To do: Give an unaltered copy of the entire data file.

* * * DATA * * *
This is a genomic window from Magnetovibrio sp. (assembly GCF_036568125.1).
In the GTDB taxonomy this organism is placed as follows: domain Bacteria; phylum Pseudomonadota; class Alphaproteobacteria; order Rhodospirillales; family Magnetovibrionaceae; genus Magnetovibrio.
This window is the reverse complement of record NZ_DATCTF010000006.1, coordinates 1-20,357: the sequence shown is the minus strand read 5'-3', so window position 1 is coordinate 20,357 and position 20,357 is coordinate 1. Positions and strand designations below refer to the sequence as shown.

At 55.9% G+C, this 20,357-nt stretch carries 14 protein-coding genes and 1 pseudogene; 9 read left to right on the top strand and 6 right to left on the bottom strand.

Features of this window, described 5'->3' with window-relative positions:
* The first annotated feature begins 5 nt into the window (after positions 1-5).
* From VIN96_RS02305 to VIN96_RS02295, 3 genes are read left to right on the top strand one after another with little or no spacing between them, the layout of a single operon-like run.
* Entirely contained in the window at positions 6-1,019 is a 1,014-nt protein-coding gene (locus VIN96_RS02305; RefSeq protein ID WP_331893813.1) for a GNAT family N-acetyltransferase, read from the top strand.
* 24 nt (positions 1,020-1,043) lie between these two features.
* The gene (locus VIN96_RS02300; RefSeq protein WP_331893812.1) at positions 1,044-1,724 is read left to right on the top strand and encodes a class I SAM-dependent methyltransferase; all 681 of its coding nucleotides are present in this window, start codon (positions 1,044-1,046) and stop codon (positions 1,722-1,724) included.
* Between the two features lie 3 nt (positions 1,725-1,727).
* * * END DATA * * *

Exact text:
This is a genomic window from Magnetovibrio sp. (assembly GCF_036568125.1).
In the GTDB taxonomy this organism is placed as follows: domain Bacteria; phylum Pseudomonadota; class Alphaproteobacteria; order Rhodospirillales; family Magnetovibrionaceae; genus Magnetovibrio.
This window is the reverse complement of record NZ_DATCTF010000006.1, coordinates 1-20,357: the sequence shown is the minus strand read 5'-3', so window position 1 is coordinate 20,357 and position 20,357 is coordinate 1. Positions and strand designations below refer to the sequence as shown.

At 55.9% G+C, this 20,357-nt stretch carries 14 protein-coding genes and 1 pseudogene; 9 read left to right on the top strand and 6 right to left on the bottom strand.

Features of this window, described 5'->3' with window-relative positions:
* The first annotated feature begins 5 nt into the window (after positions 1-5).
* From VIN96_RS02305 to VIN96_RS02295, 3 genes are read left to right on the top strand one after another with little or no spacing between them, the layout of a single operon-like run.
* Entirely contained in the window at positions 6-1,019 is a 1,014-nt protein-coding gene (locus VIN96_RS02305; RefSeq protein ID WP_331893813.1) for a GNAT family N-acetyltransferase, read from the top strand.
* 24 nt (positions 1,020-1,043) lie between these two features.
* The gene (locus VIN96_RS02300; RefSeq protein WP_331893812.1) at positions 1,044-1,724 is read left to right on the top strand and encodes a class I SAM-dependent methyltransferase; all 681 of its coding nucleotides are present in this window, start codon (positions 1,044-1,046) and stop codon (positions 1,722-1,724) included.
* Between the two features lie 3 nt (positions 1,725-1,727).